We woke up a week ago this morning to a foot of freshly fallen snow powdered over the sprigs of green in the yard and the daffodil blooms in the flowerbeds. By noon most of the snow had melted, and Monday found us in our shirt-sleeves as we prepared to get back into the groove of school after a week of Spring Break. And what a week it has been. The girls had class pictures on Tuesday and we had family portraits for our church directory made on Friday. So I've blown dry and curled two heads full of long, thick hair twice this week.
Doing hair at our house always involves some measure of drama and this week the duty and the drama doubled. Tears book-ended the week because of sibling rivalry and friend issues and all of that angst came tumbling out with the tangles. I tried to dry tears as well as tresses and create conversational moments along with the curls. I'm not sure how to measure success. The hair came out lovely, but in the midst of the up-dos we also had shouts and even a fainting spell.
Raising two girls and shepherding two young women through the throes of puberty promises to turn what hair I have left to solid gray. During the process of getting ready for family pictures on Friday, I continued a conversation with my 11 year old about the film she viewed the week before - the 5th Grade Film - PUBERTY! I'd heard some commentary from other moms about conversations taking place, and I wanted to make sure Courtney didn't have any questions. While she indicated she had not been involved in the discussion of birth control, somehow she had heard part of a conversation about epidurals. Confused, she wanted to know why you needed drugs when you were having a baby. I tried to follow developmental wisdom and only answer what she was asking, but she continued to dig. In my quest to ensure she has the information she wants and needs, I continued to answer. It was hot and humid in the bathroom and she was wrapped in her fuzziest robe. After several pressing questions about why childbirth hurts enough to need drugs, she looked at me in the mirror and said "Mom, can we stop talking about this now, I feel...." and before she could say dizzy, or sick, or funny - she fainted dead away.
Now she has fainted once before, when she cut her chin open and stood contemplating stitches - so I've seen it before. But let me tell you, when your daughter collapses in your arms, eyes rolling back in her head, body jerking in a seizure, tongue curling back in her throat, it strikes terror in your heart. She came to immediately and felt fine after lying still for a few minutes. But I felt horrible. Did I share too much information? Is my drive to make sure my girls are equipped and informed pushing me to go too far?
I don't know the answer to that question. I am often at a loss as a mom of a growing tween. How do I convey information about which clothes are becoming on her developing body, especially since she doesn't fit the twig model so many tween clothes are designed for? How do I support her when girl friends shift alliances and she feels left out without being a total helicopter mom? How do I ensure that she and her sister feel adequately, equally loved but still assign responsibilities appropriate for their ages? Can I do anything to make sure they recognize what a treasure they have in each other or is that simply something they have to figure out on their own in the midst of constant bickering? And how much of it all is my projection of my own pain in those years instead of what she is really experiencing?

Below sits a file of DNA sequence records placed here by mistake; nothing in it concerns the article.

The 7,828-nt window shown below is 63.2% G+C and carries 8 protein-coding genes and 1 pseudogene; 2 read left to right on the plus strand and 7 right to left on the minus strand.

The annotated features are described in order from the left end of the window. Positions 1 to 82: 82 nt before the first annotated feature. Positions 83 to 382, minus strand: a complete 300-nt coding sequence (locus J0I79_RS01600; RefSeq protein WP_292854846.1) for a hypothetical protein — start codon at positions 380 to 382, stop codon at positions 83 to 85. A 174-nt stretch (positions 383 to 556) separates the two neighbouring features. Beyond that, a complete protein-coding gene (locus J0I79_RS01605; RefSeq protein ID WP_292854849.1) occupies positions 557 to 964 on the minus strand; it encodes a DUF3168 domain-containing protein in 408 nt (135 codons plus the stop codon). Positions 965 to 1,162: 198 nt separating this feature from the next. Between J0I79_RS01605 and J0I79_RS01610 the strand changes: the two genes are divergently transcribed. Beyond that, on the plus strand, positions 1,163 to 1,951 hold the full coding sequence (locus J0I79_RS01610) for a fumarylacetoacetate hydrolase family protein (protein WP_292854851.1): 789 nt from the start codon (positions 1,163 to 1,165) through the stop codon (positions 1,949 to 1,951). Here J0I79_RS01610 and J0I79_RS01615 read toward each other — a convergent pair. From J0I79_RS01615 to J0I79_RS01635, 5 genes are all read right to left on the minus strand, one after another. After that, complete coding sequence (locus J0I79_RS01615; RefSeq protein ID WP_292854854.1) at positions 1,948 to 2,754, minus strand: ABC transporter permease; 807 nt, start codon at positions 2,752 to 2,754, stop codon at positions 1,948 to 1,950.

I don't know. But I do know this. When I was in 5th grade, my mother and I fought constantly over my hair. She had preconceived notions of what I must look like to pass muster to leave the house. My hair was long and thick and curly - and a ponytail often would not do. So she combed and pulled and prodded and curled and sprayed and combed some more, with me fighting her all the way. If there ever was a calm moment to share my hormonal angst about my friends or lack thereof - somehow she turned it into a lesson on civility and morality. I dared not ask a question about puberty, sexuality, my body, boys or anything related to those topics. Finally, I cut my hair short, and started doing it myself, even in the face of pretty constant criticism at first until I learned how to effectively use a hair dryer and a curling iron. And we stopped having screaming matches over my hair. In fact, we stopped having much conversation at all.
My girls have long, thick, beautiful hair. My 11 year old manages hers completely on her own most of the time, except for special occasions. When she requests my help, I try to respect her sense of how she wants to appear and help her achieve that goal. I tell her, out loud and often, how beautiful she is. My almost 7 year old needs more help. Her hair, also long and beautiful, is often tangled and wind-blown. But I let her do what she can, and I try to make my helping time a positive interaction. I don't want my girls to remember fighting over their hair. Fainting because of too much information on the pain of childbirth... well that's another matter entirely!